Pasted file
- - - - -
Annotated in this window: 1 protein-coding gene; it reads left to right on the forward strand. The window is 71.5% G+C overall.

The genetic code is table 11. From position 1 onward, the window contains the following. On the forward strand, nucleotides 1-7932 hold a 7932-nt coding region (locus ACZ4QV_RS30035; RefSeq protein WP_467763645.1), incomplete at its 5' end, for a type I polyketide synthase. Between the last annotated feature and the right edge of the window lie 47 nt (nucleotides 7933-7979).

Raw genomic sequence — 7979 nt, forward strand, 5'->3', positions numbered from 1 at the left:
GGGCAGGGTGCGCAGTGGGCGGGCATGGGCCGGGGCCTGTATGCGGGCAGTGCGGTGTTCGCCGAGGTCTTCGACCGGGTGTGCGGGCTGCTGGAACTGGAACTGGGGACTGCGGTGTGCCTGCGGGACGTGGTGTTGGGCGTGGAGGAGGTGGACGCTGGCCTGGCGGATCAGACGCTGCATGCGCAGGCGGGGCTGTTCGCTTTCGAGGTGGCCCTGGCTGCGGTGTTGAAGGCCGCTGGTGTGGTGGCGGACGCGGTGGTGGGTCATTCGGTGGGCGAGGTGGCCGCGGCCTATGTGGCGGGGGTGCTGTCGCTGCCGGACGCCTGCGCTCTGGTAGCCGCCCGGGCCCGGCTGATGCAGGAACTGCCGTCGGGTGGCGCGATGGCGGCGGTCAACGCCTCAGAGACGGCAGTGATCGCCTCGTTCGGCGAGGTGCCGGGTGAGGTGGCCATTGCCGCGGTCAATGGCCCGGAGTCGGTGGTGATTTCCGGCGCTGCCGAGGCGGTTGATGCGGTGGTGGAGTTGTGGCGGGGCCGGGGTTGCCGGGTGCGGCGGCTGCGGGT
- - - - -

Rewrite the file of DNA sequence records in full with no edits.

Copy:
Annotated in this window: 1 protein-coding gene; it reads left to right on the forward strand. The window is 71.5% G+C overall.

The genetic code is table 11. From position 1 onward, the window contains the following. On the forward strand, nucleotides 1-7932 hold a 7932-nt coding region (locus ACZ4QV_RS30035; RefSeq protein WP_467763645.1), incomplete at its 5' end, for a type I polyketide synthase. Between the last annotated feature and the right edge of the window lie 47 nt (nucleotides 7933-7979).

Raw genomic sequence — 7979 nt, forward strand, 5'->3', positions numbered from 1 at the left:
GGGCAGGGTGCGCAGTGGGCGGGCATGGGCCGGGGCCTGTATGCGGGCAGTGCGGTGTTCGCCGAGGTCTTCGACCGGGTGTGCGGGCTGCTGGAACTGGAACTGGGGACTGCGGTGTGCCTGCGGGACGTGGTGTTGGGCGTGGAGGAGGTGGACGCTGGCCTGGCGGATCAGACGCTGCATGCGCAGGCGGGGCTGTTCGCTTTCGAGGTGGCCCTGGCTGCGGTGTTGAAGGCCGCTGGTGTGGTGGCGGACGCGGTGGTGGGTCATTCGGTGGGCGAGGTGGCCGCGGCCTATGTGGCGGGGGTGCTGTCGCTGCCGGACGCCTGCGCTCTGGTAGCCGCCCGGGCCCGGCTGATGCAGGAACTGCCGTCGGGTGGCGCGATGGCGGCGGTCAACGCCTCAGAGACGGCAGTGATCGCCTCGTTCGGCGAGGTGCCGGGTGAGGTGGCCATTGCCGCGGTCAATGGCCCGGAGTCGGTGGTGATTTCCGGCGCTGCCGAGGCGGTTGATGCGGTGGTGGAGTTGTGGCGGGGCCGGGGTTGCCGGGTGCGGCGGCTGCGGGT